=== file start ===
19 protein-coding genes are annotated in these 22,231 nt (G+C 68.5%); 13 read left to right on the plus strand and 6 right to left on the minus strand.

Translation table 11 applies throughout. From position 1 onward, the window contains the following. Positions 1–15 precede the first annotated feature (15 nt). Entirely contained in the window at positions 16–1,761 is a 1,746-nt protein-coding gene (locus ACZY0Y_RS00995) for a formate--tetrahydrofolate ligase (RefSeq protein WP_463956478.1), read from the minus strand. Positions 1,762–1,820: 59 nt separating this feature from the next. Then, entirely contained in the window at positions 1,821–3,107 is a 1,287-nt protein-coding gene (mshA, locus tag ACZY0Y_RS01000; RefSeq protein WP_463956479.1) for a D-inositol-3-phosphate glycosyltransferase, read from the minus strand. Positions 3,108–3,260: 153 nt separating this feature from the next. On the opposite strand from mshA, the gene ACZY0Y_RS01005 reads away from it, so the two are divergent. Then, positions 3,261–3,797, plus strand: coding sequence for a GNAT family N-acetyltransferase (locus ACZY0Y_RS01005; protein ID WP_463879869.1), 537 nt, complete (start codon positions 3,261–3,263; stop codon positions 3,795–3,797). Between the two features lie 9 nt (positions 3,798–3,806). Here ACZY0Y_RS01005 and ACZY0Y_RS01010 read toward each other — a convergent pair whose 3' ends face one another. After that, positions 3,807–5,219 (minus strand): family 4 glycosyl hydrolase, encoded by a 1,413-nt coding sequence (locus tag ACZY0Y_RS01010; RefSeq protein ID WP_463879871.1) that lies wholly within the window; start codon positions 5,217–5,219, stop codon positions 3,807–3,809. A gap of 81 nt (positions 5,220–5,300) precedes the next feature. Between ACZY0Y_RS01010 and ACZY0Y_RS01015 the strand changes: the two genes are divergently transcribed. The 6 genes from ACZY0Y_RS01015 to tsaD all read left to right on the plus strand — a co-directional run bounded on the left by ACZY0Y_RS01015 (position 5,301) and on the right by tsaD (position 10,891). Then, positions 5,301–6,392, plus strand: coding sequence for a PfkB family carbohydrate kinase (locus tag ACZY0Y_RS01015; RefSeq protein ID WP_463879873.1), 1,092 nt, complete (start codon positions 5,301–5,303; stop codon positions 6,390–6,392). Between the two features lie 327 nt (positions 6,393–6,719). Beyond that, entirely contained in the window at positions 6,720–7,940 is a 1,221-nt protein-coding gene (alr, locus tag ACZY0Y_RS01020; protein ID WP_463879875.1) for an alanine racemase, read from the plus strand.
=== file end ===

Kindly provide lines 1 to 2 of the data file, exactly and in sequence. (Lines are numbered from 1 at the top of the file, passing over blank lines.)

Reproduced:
19 protein-coding genes are annotated in these 22,231 nt (G+C 68.5%); 13 read left to right on the plus strand and 6 right to left on the minus strand.

Translation table 11 applies throughout. From position 1 onward, the window contains the following. Positions 1–15 precede the first annotated feature (15 nt). Entirely contained in the window at positions 16–1,761 is a 1,746-nt protein-coding gene (locus ACZY0Y_RS00995) for a formate--tetrahydrofolate ligase (RefSeq protein WP_463956478.1), read from the minus strand. Positions 1,762–1,820: 59 nt separating this feature from the next. Then, entirely contained in the window at positions 1,821–3,107 is a 1,287-nt protein-coding gene (mshA, locus tag ACZY0Y_RS01000; RefSeq protein WP_463956479.1) for a D-inositol-3-phosphate glycosyltransferase, read from the minus strand. Positions 3,108–3,260: 153 nt separating this feature from the next. On the opposite strand from mshA, the gene ACZY0Y_RS01005 reads away from it, so the two are divergent. Then, positions 3,261–3,797, plus strand: coding sequence for a GNAT family N-acetyltransferase (locus ACZY0Y_RS01005; protein ID WP_463879869.1), 537 nt, complete (start codon positions 3,261–3,263; stop codon positions 3,795–3,797). Between the two features lie 9 nt (positions 3,798–3,806). Here ACZY0Y_RS01005 and ACZY0Y_RS01010 read toward each other — a convergent pair whose 3' ends face one another. After that, positions 3,807–5,219 (minus strand): family 4 glycosyl hydrolase, encoded by a 1,413-nt coding sequence (locus tag ACZY0Y_RS01010; RefSeq protein ID WP_463879871.1) that lies wholly within the window; start codon positions 5,217–5,219, stop codon positions 3,807–3,809. A gap of 81 nt (positions 5,220–5,300) precedes the next feature. Between ACZY0Y_RS01010 and ACZY0Y_RS01015 the strand changes: the two genes are divergently transcribed. The 6 genes from ACZY0Y_RS01015 to tsaD all read left to right on the plus strand — a co-directional run bounded on the left by ACZY0Y_RS01015 (position 5,301) and on the right by tsaD (position 10,891). Then, positions 5,301–6,392, plus strand: coding sequence for a PfkB family carbohydrate kinase (locus tag ACZY0Y_RS01015; RefSeq protein ID WP_463879873.1), 1,092 nt, complete (start codon positions 5,301–5,303; stop codon positions 6,390–6,392). Between the two features lie 327 nt (positions 6,393–6,719). Beyond that, entirely contained in the window at positions 6,720–7,940 is a 1,221-nt protein-coding gene (alr, locus tag ACZY0Y_RS01020; protein ID WP_463879875.1) for an alanine racemase, read from the plus strand.